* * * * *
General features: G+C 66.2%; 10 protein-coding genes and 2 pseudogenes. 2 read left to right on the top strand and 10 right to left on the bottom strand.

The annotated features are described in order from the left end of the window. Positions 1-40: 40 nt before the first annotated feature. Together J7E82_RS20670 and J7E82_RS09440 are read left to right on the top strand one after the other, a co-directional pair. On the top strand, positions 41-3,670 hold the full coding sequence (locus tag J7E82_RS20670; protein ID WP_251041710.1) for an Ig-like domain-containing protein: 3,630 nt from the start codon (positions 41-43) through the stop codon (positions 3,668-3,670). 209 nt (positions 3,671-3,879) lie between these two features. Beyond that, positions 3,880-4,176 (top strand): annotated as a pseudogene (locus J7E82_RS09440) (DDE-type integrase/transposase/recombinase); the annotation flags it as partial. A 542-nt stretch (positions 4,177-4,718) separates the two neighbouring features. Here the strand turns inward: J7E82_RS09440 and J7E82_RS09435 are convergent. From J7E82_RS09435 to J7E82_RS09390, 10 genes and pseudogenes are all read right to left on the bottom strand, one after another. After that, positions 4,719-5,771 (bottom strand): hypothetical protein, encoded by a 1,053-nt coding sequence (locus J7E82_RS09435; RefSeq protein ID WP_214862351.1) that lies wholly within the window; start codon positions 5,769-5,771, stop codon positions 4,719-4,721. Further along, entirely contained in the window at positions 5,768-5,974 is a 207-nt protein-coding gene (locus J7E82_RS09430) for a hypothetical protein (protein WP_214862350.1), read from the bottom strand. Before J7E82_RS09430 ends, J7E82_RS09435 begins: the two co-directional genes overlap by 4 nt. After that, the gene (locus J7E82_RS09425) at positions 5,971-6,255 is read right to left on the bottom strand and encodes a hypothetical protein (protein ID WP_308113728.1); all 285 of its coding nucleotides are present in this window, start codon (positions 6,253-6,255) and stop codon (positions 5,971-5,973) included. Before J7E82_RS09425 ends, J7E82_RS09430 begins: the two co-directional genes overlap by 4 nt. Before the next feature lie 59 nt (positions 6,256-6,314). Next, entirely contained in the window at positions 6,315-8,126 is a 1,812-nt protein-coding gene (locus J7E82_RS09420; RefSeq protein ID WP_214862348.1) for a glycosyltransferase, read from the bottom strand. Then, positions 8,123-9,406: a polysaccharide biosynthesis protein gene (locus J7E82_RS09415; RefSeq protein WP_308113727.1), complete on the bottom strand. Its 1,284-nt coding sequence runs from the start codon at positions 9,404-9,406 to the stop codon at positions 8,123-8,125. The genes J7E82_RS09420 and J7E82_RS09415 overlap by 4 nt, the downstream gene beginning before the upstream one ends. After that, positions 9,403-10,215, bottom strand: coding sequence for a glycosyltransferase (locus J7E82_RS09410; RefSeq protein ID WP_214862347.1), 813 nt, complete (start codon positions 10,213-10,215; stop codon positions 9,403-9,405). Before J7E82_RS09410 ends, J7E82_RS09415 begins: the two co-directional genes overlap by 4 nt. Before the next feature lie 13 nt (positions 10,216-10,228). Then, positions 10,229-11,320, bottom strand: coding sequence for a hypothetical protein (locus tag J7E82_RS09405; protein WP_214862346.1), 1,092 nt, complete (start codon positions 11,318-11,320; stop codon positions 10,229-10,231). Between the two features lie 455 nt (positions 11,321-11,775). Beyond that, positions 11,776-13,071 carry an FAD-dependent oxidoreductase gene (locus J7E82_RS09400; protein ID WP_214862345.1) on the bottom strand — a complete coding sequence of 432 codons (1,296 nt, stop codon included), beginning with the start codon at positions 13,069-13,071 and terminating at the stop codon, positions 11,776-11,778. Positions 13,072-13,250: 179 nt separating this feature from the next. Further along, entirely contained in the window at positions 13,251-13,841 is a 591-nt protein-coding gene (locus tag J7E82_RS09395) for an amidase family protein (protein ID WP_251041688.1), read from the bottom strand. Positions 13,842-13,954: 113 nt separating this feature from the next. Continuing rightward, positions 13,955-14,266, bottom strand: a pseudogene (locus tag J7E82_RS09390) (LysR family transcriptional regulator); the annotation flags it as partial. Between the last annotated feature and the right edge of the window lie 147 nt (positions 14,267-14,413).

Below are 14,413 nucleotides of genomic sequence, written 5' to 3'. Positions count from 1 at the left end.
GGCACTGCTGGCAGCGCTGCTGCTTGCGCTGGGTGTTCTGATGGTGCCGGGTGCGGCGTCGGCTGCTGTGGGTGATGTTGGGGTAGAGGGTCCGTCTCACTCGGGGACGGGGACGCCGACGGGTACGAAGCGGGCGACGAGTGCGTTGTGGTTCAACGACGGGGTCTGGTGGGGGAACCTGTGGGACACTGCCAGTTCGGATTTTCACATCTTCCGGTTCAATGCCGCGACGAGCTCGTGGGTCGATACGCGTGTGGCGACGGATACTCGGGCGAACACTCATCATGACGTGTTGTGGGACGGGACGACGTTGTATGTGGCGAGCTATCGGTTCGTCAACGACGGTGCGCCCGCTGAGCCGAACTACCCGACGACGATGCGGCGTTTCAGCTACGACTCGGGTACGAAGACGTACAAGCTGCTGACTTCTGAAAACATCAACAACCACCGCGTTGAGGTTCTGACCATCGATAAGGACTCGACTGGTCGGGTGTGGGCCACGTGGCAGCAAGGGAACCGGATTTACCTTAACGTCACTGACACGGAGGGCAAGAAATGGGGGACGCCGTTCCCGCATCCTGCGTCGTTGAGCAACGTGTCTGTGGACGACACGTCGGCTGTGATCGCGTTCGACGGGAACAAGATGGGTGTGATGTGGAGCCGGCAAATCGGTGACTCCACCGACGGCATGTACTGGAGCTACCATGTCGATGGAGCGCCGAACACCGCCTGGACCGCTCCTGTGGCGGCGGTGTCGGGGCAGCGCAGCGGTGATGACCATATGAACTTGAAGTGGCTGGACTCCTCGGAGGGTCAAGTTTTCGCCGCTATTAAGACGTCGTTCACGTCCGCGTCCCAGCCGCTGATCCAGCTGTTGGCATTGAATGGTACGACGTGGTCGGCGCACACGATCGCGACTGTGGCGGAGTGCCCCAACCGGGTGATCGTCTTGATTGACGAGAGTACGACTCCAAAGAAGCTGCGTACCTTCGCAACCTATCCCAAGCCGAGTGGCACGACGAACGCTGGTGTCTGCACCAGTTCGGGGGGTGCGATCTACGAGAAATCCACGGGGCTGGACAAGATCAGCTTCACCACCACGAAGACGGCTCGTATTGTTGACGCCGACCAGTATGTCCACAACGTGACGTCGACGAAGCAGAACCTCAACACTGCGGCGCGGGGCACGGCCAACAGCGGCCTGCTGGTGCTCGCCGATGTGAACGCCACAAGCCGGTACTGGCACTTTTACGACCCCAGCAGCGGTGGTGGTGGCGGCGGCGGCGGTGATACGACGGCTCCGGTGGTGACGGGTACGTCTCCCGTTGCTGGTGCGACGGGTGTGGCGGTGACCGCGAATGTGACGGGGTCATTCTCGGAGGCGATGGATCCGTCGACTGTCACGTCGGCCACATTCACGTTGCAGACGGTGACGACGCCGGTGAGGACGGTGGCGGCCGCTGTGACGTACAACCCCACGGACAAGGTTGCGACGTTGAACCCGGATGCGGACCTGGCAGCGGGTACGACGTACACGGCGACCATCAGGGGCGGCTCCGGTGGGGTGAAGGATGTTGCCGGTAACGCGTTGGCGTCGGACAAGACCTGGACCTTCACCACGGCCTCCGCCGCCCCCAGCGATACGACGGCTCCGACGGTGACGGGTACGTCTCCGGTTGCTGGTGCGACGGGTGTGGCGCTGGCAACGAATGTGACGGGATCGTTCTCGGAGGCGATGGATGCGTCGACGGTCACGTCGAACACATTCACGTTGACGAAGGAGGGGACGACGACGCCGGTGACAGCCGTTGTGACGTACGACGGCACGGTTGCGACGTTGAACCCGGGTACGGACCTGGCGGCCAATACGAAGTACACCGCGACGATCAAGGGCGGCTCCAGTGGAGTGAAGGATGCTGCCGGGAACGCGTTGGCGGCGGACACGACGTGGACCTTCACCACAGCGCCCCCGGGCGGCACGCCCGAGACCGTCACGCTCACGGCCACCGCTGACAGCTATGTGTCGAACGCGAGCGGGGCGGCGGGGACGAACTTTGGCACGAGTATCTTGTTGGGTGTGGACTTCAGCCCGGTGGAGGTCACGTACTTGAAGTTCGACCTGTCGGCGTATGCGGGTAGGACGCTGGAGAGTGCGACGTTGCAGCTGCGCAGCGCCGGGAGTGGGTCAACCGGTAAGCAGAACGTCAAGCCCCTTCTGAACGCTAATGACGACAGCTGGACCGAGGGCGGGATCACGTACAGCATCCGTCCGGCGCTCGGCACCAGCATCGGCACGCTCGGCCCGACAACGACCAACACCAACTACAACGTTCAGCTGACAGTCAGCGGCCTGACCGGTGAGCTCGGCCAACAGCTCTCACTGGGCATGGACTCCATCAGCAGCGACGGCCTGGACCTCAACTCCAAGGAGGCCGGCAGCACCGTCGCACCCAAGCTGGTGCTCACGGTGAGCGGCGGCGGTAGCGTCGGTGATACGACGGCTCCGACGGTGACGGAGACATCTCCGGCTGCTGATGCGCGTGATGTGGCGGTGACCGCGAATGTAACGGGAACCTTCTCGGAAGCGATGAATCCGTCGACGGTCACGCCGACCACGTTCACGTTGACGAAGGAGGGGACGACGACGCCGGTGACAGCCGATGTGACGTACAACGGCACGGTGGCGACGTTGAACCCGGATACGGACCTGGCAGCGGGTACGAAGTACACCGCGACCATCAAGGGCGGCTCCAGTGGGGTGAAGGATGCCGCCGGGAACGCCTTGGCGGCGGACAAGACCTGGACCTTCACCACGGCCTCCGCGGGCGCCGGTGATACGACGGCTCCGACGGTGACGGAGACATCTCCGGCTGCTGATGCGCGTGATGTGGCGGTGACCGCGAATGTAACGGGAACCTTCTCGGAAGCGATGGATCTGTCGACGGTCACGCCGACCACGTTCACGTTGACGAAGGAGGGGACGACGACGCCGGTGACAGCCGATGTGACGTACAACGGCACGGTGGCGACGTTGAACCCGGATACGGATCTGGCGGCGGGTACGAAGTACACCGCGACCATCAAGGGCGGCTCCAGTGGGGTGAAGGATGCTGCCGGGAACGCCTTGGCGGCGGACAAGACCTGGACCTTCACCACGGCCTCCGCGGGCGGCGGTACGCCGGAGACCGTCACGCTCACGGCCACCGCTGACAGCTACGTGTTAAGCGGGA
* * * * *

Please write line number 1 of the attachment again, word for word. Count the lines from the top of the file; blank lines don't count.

General features: G+C 66.2%; 10 protein-coding genes and 2 pseudogenes. 2 read left to right on the top strand and 10 right to left on the bottom strand.